|Publication number||US6390426 B1|
|Application number||US 08/834,756|
|Publication date||May 21, 2002|
|Filing date||Apr 3, 1997|
|Priority date||Apr 3, 1996|
|Publication number||08834756, 834756, US 6390426 B1, US 6390426B1, US-B1-6390426, US6390426 B1, US6390426B1|
|Inventors||Theodore M. Berry|
|Original Assignee||Blackberry Technologies|
|Export Citation||BiBTeX, EndNote, RefMan|
|Patent Citations (21), Referenced by (22), Classifications (9), Legal Events (4)|
|External Links: USPTO, USPTO Assignment, Espacenet|
This application claims the benefit of provisional application No. 60/014,559, filed Apr. 3, 1996.
The present invention relates to an apparatus for mounting an accessory to a wheelchair. Specifically, the present invention relates to a telescoping mounting apparatus removably mountable upon a wheelchair. In addition, the present invention relates to accessories removably mountable on a wheelchair. More specifically, the present relates to wheelchair accessories including an articulating arm, a gun mount, an adjustable tray, a fishing rod holder, and a basket holder.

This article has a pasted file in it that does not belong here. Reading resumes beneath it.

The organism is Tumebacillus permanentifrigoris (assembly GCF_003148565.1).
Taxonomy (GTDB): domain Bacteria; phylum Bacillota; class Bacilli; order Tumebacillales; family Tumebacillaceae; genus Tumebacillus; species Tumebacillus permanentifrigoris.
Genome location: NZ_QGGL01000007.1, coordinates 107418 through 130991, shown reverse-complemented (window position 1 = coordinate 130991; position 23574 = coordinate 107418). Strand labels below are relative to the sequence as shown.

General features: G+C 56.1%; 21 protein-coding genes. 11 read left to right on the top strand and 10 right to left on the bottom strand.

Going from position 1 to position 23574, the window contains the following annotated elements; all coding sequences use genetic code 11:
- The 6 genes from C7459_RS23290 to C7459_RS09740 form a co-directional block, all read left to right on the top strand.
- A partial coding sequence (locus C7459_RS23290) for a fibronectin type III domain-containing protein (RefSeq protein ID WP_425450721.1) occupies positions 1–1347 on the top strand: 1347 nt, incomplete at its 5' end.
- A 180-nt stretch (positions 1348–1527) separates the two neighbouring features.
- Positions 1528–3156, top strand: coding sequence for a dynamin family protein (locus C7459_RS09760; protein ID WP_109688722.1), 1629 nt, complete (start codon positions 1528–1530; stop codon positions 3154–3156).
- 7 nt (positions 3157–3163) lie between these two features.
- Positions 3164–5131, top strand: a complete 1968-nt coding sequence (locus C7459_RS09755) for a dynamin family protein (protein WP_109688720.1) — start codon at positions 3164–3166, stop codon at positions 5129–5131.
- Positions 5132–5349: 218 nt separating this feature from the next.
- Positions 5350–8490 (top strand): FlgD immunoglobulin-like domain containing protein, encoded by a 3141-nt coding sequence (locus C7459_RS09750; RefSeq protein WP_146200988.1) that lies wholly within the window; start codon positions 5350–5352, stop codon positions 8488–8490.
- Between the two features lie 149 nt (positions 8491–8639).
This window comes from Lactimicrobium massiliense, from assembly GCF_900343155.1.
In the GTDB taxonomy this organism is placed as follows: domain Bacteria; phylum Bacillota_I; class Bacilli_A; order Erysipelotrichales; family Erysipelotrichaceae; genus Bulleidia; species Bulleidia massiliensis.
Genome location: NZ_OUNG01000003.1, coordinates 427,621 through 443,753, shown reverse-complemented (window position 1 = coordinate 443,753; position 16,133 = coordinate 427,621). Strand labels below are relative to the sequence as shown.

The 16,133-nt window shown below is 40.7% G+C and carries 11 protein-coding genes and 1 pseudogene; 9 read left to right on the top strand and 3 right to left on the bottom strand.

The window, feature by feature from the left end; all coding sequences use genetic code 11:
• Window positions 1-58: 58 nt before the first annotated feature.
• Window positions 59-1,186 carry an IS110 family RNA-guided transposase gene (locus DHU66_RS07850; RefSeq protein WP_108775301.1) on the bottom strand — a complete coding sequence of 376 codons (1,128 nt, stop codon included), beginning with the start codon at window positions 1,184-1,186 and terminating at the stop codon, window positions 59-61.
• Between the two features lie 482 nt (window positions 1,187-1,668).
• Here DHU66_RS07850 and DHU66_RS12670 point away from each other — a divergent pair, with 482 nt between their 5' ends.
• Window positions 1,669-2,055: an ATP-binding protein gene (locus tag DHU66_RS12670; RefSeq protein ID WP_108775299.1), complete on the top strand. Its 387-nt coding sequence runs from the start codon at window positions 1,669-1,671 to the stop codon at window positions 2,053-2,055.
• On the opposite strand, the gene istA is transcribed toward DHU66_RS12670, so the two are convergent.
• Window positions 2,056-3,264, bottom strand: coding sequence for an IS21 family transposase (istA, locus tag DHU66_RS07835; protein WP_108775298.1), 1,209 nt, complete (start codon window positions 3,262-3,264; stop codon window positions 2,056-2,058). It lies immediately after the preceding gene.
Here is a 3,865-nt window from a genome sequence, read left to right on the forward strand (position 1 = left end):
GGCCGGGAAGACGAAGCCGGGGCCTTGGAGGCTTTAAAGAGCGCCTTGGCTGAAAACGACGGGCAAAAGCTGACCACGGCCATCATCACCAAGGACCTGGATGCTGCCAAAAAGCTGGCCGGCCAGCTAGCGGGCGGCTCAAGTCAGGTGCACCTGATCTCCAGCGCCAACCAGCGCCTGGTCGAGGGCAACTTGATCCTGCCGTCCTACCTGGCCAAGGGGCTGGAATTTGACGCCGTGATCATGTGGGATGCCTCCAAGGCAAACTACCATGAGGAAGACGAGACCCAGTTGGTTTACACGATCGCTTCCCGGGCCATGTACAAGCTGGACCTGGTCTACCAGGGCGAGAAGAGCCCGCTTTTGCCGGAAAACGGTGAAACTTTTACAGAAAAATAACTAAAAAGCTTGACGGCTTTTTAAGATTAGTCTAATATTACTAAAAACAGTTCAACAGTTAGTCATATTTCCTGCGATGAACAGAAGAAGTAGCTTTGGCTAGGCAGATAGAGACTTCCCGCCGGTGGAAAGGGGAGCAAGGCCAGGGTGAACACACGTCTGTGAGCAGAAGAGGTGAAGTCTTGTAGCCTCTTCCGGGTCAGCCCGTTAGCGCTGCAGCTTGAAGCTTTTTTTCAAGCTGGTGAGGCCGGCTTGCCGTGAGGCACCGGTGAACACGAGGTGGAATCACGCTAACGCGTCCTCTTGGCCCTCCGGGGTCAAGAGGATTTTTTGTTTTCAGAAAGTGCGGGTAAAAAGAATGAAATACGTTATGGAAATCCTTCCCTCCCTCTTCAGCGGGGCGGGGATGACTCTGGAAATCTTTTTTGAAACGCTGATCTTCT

The present invention provides a novel mounting apparatus for removably mounting accessories onto a wheelchair. The present mounting apparatus is used in connection with wheelchairs having a frame supporting a seating. The mounting apparatus includes a telescoping bar having proximal and distal ends. A pair of bar mounts mount the telescoping bar to the wheelchair frame below the seat. An accessory mount is attached to the telescoping bar for mounting the accessory onto the mounting apparatus.
All of the objects of the present invention are more fully set forth hereinafter with reference to the accompanying drawings, wherein:
FIG. 1A is a front elevational view of a mounting bar for mounting accessories to a wheelchair;
FIG. 1B is a plan view of the mounting bar illustrated in FIG. 1A;